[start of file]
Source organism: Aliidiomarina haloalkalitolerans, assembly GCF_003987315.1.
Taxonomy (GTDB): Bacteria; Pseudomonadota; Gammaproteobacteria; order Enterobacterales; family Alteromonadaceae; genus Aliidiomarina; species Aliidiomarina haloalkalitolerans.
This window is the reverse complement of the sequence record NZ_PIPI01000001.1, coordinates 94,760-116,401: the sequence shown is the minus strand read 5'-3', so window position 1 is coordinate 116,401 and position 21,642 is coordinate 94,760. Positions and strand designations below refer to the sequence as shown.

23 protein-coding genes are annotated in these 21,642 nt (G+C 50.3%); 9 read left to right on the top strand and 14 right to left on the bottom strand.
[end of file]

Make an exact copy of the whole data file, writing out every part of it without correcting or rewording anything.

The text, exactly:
Source organism: Aliidiomarina haloalkalitolerans, assembly GCF_003987315.1.
Taxonomy (GTDB): Bacteria; Pseudomonadota; Gammaproteobacteria; order Enterobacterales; family Alteromonadaceae; genus Aliidiomarina; species Aliidiomarina haloalkalitolerans.
This window is the reverse complement of the sequence record NZ_PIPI01000001.1, coordinates 94,760-116,401: the sequence shown is the minus strand read 5'-3', so window position 1 is coordinate 116,401 and position 21,642 is coordinate 94,760. Positions and strand designations below refer to the sequence as shown.

23 protein-coding genes are annotated in these 21,642 nt (G+C 50.3%); 9 read left to right on the top strand and 14 right to left on the bottom strand.